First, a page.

Determining when F508del was first introduced in Europe and discovering where it arose should provide new insights about the high prevalence of carriers – and whether the mutation confers an evolutionary advantage. For instance, Bronze Age Europeans, while migrating extensively, were apparently spared from exposure to endemic infectious diseases or epidemics; thus, protection from an infectious disease, as in the sickle cell mutation, through this genetic mutation seems unlikely."


While the study is interesting, the author, Philip Farrell, unfortunately had to deal with one of the most complex ancient cultures: the Bell Beaker culture (or phenomenon). Had he checked Eupedia and the latest DNA tests of the Reich's lab, he would have realised that the so-called "Beaker folk" were not a single ethnic group and that the Beaker people from Iberia were genetically distinct from those of Central Europe, Belgium, Britain and Ireland. Therefore I don't see how the mutation for cystic fibrosis could have been spread from Iberia to other parts of Europe. It is more likely that the diffusion occurred the other way round. In fact, if we look at the present prevalence of CF it peaks in Ireland (2.98 per 10,000), followed by Britain (1.37), Belgium (1.03), Italy (0.872), Austria (0.839), Germany (0.829), the Netherlands (0.781), Denmark (0.761), France (0.750), then Slovakia (0.627), Estonia (0.618), and only after that Spain (0.546). Portugal is far behind at 0.271, one of the lowest prevalence in Europe (after Lithuania and Latvia) and half that of Greece (0.521).

The high prevalence in modern Ireland and in the ancient samples from Iron-Age Austria (La Tène culture) suggests a stronger association with Celtic people. Its high prevalence in Italy, but also Germany, the Netherlands and Denmark indicates that it could have been the Italo-Celto-Germanic R1b-P312 branch that originally spread cystic fibrosis. The fast of expansion of these Indo-European people from Central to Western Europe coincides exactly with the age of cystic fibrosis in this study (2600-2700 BCE). Spain and Portugal would have lower frequencies of CF because R1b tribes arrived later in Iberia and in a more diluted form after many centuries of intermingling with local people in France.

Angela
10-09-18, 20:15
Here is a long article published by the researcher himself in The Conversation about the presumed origins of cystic fibrosis, the most common genetic disease among people of European descent.
Discovering the ancient origin of cystic fibrosis, the most common genetic disease in Caucasians (http://theconversation.com/discovering-the-ancient-origin-of-cystic-fibrosis-the-most-common-genetic-disease-in-caucasians-100499)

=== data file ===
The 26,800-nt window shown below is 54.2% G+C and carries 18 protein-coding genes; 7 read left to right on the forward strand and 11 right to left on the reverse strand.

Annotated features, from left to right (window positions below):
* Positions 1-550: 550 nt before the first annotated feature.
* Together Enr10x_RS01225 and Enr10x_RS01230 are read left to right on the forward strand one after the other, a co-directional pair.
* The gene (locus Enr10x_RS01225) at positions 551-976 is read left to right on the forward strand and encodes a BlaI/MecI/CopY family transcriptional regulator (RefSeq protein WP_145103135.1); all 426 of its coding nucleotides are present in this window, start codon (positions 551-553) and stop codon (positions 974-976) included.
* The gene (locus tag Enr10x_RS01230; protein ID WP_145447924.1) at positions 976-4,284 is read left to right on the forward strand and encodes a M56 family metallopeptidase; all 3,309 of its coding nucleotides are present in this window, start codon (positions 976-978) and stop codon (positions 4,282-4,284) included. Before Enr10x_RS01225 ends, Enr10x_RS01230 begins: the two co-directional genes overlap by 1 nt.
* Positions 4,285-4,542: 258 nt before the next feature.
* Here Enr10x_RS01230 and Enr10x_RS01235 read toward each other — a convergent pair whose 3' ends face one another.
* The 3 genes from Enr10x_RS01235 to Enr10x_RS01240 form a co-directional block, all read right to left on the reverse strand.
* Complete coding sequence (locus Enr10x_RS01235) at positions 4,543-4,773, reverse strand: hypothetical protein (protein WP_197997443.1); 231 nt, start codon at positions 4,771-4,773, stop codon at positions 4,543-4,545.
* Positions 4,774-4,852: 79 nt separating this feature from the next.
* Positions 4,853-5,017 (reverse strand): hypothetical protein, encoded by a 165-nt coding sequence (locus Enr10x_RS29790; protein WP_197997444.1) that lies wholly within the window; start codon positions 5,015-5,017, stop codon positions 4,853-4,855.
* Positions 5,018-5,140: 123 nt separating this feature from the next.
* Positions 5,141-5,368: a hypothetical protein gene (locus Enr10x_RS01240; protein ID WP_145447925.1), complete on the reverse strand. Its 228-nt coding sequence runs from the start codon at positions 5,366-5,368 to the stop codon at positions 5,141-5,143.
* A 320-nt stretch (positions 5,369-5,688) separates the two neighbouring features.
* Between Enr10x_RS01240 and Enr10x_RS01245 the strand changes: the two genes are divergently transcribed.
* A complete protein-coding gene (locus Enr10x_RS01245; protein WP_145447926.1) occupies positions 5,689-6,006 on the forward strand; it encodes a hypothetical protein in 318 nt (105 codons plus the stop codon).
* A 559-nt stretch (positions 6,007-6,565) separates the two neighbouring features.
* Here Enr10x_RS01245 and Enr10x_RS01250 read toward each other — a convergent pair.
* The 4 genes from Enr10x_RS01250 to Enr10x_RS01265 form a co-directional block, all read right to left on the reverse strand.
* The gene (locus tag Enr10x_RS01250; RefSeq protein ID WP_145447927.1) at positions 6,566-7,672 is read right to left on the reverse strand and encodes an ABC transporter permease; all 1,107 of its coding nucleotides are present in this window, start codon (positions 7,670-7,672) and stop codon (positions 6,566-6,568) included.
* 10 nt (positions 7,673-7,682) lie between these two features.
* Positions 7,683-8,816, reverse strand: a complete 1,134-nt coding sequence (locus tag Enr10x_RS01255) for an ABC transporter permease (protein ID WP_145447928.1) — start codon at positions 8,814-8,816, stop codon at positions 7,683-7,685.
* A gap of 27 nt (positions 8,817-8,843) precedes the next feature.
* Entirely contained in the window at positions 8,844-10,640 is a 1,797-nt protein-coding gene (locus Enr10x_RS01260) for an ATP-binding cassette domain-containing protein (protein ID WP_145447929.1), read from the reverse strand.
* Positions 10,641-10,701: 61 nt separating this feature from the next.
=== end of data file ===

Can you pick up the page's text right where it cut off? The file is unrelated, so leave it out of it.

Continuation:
"Imagine the thrill of discovery when more than 10 years of research on the origin of a common genetic disease, cystic fibrosis (CF), results in tracing it to a group of distinct but mysterious Europeans who lived about 5,000 years ago.
[...]
I decided that we might be able to discover the origin of CF by analyzing the DNA in the teeth of Iron Age people buried between 700-100 B.C. in cemeteries throughout Europe.
Using this strategy, I teamed up with archaeologists and anthropologists such as Maria Teschler-Nicola at the Natural History Museum in Vienna, who provided access to 32 skeletons buried around 350 B.C. near Vienna. Geneticists in France collected DNA from the ancient molars and analyzed the DNA. To our surprise, we discovered the presence of the F508del mutation in DNA from three of 32 skeletons.
[...]
To find the origin of CF in modern patients, we knew we needed to learn more about the signature mutation – F508del – in people who are carriers or have the disease.
This tiny mutation causes loss of one amino acid out of the 1,480 amino acid chain and changes the shape of a protein on the surface of the cell that moves chloride in and out of the cell. When this protein is mutated, people carrying two copies of it – one from the mother and one from the father – are plagued with thick sticky mucus in their lungs, pancreas and other organs. The mucus in their lungs allows bacteria to thrive, destroying the tissue and eventually causing the lungs to fail. In the pancreas, the thick secretions prevent the gland from delivering the enzymes the body needs to digest food.
So why would such a harmful mutation continue to be transmitted from generation to generation?
[...]
We obtained DNA samples from 190 CF patients bearing F508del and their parents residing in geographically distinct European populations from Ireland to Greece plus a Germany-derived population in the U.S. We then identified a collection of genetic markers – essentially sequences of DNA – within the CF gene and flanking locations on the chromosome. By identifying when these mutations emerged in the populations we studied, we were able to estimate the age of the most recent common ancestor.
Next, by rigorous computer analyses, we estimated the age of the CF mutation in each population residing in the various countries.
We then determined that the age of the oldest common ancestor is between 4,600 and 4,725 years and arose in southwestern Europe, probably in settlements along the Atlantic Ocean and perhaps in the region of France or Portugal. We believe that the mutation spread quickly from there to Britain and Ireland, and then later to central and southeastern European populations such as Greece, where F508del was introduced only about 1,000 years ago.
[...]
Thus, our newly published data suggest that the F508del mutation arose in the early Bronze Age and spread from west to southeast Europe during ancient migrations.